Foley on Microsoft

Windows 8 Phones: Can Microsoft Catch Up?

Whether you're a Windows Phone fan or foe, most know Microsoft is behind the eight ball in this market.

The 'Softies have tried to bolster their smartphone standing in a number of ways -- everything from giving Nokia more than a billion dollars to push Windows Phone over Android, to shelling out bucks so big-name developers will port their apps. So far nothing has moved the needle in Microsoft's favor.

Microsoft has another trick up its sleeve: accelerating plans to unify the Windows and Windows Phone platforms. Originally, according to rumors, Microsoft wasn't expected to be able to create a common Windows and Windows Phone platform until Windows Phone 9. But it looks as though that grand unification plan is arriving sooner -- this year, in fact.

Microsoft isn't simply going for a shared look and feel between Windows and Windows Phone. The two platforms will also include common kernel elements (the core MinWin components), a common browser (Internet Explorer 10), the same CLR core, and possibly even the same programming framework (Windows Runtime, or WinRT). At this point, the WinRT piece of the story is still uncertain, but the other items are basically confirmed.

Beyond sharing key pieces, Windows 8 and Windows Phone 8 are going to be more tightly integrated on the synchronization front. The process of saving, sharing and retrieving files, data and documents across the platforms via SkyDrive and other mechanisms will be tighter and more seamless. There will be new Companion apps to make Windows 8 and Windows Phone 8 work better together by deeply integrating core services and experiences across the two platforms.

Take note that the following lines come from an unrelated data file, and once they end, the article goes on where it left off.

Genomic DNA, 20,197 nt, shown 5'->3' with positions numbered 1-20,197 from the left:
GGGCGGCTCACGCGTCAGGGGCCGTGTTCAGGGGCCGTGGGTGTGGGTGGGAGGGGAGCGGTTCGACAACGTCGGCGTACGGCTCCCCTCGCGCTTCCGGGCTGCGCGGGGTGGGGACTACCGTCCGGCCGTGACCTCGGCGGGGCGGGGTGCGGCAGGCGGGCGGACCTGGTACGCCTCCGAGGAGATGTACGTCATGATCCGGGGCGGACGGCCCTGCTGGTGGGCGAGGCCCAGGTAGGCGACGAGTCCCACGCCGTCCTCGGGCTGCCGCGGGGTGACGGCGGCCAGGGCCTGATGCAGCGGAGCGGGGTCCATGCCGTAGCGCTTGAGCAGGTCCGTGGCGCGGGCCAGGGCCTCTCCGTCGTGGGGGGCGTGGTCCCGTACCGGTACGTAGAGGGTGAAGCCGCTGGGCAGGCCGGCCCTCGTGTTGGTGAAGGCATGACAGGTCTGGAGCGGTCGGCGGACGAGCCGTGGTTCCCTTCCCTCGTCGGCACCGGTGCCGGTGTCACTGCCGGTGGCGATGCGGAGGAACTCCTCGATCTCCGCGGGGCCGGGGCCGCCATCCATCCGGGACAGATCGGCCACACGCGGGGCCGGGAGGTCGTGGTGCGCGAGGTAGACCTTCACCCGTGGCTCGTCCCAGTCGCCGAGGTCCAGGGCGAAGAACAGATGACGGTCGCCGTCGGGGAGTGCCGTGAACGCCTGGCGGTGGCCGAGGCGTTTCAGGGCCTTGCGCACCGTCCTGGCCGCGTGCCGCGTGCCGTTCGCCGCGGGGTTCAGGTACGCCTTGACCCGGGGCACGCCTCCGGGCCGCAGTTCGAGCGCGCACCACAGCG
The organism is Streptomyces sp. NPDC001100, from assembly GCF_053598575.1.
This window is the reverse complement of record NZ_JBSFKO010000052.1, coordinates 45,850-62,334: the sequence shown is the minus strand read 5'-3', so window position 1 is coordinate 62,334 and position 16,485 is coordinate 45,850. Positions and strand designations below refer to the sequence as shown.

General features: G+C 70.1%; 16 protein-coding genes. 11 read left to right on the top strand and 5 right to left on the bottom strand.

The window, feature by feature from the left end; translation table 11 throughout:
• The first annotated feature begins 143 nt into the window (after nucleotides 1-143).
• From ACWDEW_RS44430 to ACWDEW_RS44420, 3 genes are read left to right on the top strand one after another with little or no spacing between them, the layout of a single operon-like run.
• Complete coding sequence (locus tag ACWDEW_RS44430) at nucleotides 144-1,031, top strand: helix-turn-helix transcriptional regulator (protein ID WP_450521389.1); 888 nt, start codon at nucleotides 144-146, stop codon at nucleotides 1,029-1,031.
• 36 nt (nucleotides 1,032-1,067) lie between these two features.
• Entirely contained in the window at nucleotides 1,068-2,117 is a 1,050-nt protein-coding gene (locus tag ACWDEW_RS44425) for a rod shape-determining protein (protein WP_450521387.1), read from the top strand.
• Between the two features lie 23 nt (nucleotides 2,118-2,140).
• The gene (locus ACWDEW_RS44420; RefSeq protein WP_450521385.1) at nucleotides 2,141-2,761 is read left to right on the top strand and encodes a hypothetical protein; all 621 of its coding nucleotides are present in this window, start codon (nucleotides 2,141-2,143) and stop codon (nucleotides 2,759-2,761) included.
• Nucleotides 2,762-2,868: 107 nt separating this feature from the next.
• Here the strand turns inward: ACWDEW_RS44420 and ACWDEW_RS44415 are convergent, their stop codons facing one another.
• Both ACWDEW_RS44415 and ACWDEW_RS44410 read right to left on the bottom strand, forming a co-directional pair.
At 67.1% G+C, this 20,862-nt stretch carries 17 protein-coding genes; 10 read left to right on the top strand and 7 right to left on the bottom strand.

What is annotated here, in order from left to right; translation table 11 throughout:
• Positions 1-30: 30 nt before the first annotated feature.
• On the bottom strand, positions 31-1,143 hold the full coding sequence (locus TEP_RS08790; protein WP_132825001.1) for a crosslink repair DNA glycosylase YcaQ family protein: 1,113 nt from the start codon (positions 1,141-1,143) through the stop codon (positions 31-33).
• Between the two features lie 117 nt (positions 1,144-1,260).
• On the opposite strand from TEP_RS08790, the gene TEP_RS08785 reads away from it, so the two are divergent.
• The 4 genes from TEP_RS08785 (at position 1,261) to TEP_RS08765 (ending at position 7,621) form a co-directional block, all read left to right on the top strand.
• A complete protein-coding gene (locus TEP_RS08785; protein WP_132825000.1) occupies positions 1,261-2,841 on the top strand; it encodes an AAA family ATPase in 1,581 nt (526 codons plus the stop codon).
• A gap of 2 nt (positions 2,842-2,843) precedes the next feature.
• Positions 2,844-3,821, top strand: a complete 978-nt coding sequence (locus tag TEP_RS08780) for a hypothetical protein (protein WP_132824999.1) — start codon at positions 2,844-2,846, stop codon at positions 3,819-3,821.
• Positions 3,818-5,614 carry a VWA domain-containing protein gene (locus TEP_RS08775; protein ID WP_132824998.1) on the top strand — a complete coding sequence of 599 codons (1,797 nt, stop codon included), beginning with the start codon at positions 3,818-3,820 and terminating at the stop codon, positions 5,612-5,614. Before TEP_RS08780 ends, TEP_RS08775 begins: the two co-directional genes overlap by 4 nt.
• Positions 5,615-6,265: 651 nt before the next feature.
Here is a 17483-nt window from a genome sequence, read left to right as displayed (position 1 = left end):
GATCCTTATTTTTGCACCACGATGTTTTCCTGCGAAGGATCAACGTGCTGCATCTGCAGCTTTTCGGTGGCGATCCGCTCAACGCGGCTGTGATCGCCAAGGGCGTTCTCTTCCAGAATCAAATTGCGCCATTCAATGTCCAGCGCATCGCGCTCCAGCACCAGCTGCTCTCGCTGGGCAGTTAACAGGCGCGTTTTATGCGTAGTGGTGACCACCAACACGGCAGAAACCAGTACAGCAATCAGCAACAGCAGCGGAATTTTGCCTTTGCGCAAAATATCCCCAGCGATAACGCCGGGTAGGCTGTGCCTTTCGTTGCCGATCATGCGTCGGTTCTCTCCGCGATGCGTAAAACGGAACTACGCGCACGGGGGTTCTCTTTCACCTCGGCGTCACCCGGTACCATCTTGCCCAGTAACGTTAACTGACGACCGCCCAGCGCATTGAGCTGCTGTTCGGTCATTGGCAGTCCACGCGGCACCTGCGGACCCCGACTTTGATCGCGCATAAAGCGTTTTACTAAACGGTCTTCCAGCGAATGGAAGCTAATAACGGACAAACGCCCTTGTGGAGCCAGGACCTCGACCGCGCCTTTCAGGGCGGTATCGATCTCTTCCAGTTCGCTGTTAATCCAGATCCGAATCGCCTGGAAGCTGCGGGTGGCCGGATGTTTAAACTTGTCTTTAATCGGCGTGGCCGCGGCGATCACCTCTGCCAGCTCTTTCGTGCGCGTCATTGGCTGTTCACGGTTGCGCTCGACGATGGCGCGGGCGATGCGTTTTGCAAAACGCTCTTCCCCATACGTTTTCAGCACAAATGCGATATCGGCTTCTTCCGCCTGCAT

It's still not clear to me at this point in Windows 8 development whether the next version of Windows is going to be a big hit or not. The idea of running two environments side-by-side -- one with Metro tiles and the other with a more legacy-like desktop -- is unproven. We still don't know the final battery life, form-factor options and pricing for the coming Windows 8 family of machines. And at this relatively late date, assuming a fall Windows 8 launch, the developer story is still a murky work in progress.

But even if the riskiest Microsoft product bet ever -- as CEO Steve Ballmer acknowledged back in 2010 that Windows 8 would be -- isn't a home run, Microsoft will still likely sell millions of copies. And with just 1.5 percent or so of the global smartphone market share, Windows Phone needs all the help it can get -- especially from its sister OS.

After the debut of the Windows 8 tiled interface last year, more than a few Microsoft watchers, customers and partners thought Windows Phone might help sell Windows 8, given the similarity of the interfaces. As it turns out, we had it backward. Microsoft is instead hoping Windows 8 will bootstrap Windows Phone 8.